In the name of organization and efficiency, some large bureaucracies avoid dealing with you directly. Cumbersome phone trees are one consequence of entities that grow very large and lose touch, perhaps by design. While this might be measurably efficient, the short-term gain is offset by decreased loyalty and diminished customer relations. On a deeper level this is symptomatic of a larger negative dynamic in the economy that is worth some examination.
These days economic wellbeing is on everyone’s mind. There’s a tremendous amount of anxiety, even some hopelessness, in our uncertain times. While the stock market has rebounded from the financial crisis and corporate profits have soared, many families face downward mobility, decreased opportunity, the feeling of disenfranchisement, and the inability to achieve financial security.
Part of the problem is our country’s damaged micro-enterprise sector—the entrepreneurial space where most jobs are created. According to certain measures, America is now losing more than 100,000 small business jobs a year among shops that employ one to five people.
Research has determined two main causes for the decline: regulations and health care. The complexity of entering the marketplace has depressed the ability of smaller entities to take risks and open opportunities. While reasonable regulations are necessary for safety and wellbeing, burdensome regulations force out small businesses by unfairly tilting the playing field to large bureaucracies and disrupt basic initiatives that reinforce the ideals of an economic community. Clearly larger entities are necessary for economies of scale that deliver certain types of goods, but when corporations are too big to fail, they are sometimes too big to succeed. The social dimension of the market suffers when companies are too large to care.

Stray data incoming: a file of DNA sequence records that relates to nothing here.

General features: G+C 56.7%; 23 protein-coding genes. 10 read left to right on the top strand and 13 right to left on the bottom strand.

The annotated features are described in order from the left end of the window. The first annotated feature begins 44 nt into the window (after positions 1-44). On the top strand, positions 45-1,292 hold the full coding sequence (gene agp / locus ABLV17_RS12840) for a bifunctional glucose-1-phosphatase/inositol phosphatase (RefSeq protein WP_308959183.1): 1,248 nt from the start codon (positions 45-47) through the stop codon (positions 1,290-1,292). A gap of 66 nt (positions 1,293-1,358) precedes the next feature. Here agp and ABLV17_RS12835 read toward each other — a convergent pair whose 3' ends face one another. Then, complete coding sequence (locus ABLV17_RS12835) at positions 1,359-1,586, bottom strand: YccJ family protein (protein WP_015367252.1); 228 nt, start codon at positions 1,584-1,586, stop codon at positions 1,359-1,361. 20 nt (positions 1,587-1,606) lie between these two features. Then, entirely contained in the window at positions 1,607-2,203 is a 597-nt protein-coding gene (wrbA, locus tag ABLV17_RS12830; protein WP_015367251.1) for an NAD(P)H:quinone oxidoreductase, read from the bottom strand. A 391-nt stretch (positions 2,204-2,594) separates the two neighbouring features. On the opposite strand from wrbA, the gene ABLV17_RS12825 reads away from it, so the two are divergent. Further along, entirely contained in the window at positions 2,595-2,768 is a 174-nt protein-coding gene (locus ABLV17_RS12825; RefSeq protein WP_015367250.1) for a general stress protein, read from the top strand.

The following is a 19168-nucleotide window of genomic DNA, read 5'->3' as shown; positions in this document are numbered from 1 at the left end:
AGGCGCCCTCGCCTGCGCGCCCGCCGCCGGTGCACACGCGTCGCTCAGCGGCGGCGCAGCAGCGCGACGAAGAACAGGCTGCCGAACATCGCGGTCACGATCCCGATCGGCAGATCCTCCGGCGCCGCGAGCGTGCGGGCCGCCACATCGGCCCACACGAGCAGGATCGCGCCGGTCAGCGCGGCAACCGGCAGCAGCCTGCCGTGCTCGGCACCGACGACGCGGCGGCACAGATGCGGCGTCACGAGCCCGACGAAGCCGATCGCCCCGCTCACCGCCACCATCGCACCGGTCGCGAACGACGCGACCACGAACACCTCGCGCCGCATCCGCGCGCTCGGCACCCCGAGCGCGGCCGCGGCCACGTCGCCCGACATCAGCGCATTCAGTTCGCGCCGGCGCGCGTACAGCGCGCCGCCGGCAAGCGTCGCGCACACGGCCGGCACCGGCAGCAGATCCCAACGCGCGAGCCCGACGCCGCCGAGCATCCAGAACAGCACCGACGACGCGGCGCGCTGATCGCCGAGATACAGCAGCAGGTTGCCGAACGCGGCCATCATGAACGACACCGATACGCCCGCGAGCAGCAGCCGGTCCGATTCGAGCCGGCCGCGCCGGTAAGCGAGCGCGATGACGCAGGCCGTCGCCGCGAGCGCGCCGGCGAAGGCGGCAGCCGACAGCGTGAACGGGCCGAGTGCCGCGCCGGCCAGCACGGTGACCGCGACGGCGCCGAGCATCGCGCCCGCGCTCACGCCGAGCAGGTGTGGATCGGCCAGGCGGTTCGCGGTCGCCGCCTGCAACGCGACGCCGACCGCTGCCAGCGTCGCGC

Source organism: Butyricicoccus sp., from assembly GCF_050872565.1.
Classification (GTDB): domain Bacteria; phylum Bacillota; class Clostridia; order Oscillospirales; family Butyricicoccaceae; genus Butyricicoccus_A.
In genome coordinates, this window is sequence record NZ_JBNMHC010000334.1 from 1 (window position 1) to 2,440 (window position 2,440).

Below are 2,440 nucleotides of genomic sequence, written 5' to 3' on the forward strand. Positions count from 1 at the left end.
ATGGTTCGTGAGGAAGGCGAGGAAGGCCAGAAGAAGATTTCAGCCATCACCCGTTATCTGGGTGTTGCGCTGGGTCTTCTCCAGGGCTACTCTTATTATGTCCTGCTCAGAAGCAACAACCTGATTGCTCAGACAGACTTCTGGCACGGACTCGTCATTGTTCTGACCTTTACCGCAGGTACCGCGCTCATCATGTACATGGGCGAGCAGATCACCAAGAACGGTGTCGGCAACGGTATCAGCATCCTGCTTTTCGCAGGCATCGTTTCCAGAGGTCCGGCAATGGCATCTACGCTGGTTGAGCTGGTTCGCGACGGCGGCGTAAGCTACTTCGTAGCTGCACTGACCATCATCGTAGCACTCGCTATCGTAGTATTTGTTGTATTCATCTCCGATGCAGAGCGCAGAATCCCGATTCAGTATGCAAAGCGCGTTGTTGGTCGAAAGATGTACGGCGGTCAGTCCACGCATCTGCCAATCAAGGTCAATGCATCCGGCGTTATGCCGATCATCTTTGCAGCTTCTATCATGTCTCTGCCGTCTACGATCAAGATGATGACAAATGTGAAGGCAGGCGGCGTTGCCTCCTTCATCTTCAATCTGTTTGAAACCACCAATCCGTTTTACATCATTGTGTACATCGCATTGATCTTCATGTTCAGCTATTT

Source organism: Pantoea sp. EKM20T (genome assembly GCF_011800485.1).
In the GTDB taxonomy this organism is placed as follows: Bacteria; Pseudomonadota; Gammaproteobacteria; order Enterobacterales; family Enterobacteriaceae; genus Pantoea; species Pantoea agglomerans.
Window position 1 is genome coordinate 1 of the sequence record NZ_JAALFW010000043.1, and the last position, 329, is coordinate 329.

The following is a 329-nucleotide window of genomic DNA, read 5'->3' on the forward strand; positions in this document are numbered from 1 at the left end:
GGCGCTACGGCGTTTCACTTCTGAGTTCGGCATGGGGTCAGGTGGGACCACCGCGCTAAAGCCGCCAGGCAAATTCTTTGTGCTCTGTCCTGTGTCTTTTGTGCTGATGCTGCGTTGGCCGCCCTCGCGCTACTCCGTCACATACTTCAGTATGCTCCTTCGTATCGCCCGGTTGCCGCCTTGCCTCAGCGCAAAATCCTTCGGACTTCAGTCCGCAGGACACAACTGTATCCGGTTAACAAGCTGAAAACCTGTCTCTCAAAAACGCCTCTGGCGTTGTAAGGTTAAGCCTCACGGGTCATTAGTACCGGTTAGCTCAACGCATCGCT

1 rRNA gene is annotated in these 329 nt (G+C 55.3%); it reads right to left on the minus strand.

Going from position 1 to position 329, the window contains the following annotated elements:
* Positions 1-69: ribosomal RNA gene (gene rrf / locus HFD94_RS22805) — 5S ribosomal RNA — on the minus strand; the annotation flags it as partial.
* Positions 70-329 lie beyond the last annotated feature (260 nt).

Fortunately, micro-economies and economies of scale are not mutually exclusive. Markets are enriched when larger businesses are embedded in communities and embrace local responsibility.
In Lincoln, an innovative startup that grew into a great success has retained its interpersonal and communal values. Now serving customer needs across the country, the company’s headquarters remains in the Haymarket, where it has triggered a small startup boom. By way of example, the company each day offers its young entrepreneurs the opportunity to eat lunch together. Instead of dispersing and possibly losing energy and focus, employees join one another for a shared meal.
Our country needs a new 21st century vision of economic success. Benign competition with a robust small business sector creates the conditions for sustainable dynamism. A humane economy that prioritizes personal relationships and community ties fosters stronger entrepreneurialism and forges better consumer products. Just as a healthy society and self-responsibility are preconditions for prosperity, properly ordered markets support social cohesion. Markets at their best are driven by startup innovation and sustained by widespread ownership. The return of small businesses within a new participatory economy can extend the dignity and just rewards of meaningful work to all, fight poverty, and help us rebuild the country.
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Congressman Fortenberry has become the most knowledgeable representative on Capitol Hill for nuclear security issues.